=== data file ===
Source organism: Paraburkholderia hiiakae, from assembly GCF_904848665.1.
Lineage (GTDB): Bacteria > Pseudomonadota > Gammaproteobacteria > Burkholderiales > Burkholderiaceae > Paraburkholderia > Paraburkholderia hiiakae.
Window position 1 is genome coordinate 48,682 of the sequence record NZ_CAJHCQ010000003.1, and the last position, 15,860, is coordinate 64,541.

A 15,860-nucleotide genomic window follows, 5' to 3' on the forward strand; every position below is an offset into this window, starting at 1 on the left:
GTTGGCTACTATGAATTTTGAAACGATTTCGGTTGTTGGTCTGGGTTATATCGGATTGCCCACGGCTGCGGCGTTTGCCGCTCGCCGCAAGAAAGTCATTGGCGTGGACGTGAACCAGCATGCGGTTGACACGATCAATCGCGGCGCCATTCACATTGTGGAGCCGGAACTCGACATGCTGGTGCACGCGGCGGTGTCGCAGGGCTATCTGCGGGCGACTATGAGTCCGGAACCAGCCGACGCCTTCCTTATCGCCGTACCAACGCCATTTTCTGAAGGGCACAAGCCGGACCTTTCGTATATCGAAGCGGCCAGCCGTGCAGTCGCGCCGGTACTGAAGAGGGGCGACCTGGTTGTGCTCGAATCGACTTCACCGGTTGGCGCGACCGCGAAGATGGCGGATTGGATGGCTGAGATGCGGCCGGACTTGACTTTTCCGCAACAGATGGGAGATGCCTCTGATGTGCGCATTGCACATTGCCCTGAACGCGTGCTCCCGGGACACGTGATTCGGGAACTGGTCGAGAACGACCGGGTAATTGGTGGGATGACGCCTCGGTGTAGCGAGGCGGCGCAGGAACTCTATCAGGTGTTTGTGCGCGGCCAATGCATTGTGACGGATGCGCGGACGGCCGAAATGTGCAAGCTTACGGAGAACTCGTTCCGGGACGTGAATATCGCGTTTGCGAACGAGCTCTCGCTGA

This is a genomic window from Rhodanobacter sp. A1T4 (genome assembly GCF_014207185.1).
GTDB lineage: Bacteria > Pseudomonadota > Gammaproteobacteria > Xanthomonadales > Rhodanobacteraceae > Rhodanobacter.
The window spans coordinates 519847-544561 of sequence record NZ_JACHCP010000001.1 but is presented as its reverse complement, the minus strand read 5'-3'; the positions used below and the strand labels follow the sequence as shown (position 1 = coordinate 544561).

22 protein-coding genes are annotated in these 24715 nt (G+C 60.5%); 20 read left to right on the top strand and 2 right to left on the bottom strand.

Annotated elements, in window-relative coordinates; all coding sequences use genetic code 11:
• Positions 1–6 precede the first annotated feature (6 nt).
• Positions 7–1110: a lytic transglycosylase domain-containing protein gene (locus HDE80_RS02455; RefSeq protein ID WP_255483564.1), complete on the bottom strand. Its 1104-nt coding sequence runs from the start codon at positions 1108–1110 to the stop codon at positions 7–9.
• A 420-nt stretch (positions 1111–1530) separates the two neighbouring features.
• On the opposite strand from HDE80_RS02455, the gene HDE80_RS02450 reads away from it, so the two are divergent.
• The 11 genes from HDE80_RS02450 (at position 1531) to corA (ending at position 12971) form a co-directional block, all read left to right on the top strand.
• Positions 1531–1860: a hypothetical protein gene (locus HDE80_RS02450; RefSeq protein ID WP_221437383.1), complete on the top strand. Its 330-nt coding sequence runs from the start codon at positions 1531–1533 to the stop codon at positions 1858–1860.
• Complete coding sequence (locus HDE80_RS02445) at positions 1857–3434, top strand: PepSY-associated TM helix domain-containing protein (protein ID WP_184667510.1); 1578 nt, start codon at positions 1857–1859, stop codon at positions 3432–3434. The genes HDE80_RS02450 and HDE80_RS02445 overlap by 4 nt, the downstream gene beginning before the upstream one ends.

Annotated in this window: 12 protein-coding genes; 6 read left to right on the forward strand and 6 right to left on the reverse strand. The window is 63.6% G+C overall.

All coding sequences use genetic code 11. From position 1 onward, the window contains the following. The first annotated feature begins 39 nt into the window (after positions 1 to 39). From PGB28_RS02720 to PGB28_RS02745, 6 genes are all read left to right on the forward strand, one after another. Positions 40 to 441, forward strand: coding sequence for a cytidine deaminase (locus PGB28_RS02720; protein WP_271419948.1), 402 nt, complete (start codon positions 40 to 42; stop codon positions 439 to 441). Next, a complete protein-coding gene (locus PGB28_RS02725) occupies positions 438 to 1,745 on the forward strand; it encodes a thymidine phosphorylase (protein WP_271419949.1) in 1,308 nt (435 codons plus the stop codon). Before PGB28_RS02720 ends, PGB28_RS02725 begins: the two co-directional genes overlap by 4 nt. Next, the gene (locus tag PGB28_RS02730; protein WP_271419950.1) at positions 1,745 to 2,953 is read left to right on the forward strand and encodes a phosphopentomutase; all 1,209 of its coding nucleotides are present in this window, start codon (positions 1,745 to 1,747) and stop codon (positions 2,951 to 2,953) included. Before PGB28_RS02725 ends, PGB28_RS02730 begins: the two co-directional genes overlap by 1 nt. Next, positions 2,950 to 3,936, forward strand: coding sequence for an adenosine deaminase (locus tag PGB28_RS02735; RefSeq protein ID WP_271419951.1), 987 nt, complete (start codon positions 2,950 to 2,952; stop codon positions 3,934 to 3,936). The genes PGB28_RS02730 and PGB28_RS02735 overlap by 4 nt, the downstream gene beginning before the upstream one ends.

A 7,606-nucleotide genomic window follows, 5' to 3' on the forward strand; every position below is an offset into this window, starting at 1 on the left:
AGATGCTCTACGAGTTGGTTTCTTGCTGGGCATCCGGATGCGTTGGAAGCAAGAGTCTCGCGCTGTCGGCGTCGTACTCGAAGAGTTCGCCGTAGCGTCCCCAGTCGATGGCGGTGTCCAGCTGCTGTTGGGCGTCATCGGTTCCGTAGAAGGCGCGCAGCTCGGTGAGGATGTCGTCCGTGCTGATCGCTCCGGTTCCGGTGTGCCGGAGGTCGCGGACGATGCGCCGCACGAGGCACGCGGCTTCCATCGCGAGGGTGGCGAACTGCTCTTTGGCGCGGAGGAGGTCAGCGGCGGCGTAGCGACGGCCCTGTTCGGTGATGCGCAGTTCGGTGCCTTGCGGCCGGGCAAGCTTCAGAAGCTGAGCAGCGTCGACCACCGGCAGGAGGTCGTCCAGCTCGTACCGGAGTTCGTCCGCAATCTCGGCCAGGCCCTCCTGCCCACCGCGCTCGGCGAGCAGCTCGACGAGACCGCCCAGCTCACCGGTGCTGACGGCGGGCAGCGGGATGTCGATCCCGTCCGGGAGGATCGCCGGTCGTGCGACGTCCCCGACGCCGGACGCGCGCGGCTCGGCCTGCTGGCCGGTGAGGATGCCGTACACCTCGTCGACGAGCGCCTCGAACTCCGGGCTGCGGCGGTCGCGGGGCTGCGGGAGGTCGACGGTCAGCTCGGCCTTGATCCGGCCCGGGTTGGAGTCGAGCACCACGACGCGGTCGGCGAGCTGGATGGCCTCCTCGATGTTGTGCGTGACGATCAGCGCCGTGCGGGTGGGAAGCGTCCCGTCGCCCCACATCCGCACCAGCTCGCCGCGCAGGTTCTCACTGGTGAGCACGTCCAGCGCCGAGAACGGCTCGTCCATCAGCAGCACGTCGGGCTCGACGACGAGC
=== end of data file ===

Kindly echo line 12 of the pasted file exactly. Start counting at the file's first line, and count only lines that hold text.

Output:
• Positions 7–1110: a lytic transglycosylase domain-containing protein gene (locus HDE80_RS02455; RefSeq protein ID WP_255483564.1), complete on the bottom strand. Its 1104-nt coding sequence runs from the start codon at positions 1108–1110 to the stop codon at positions 7–9.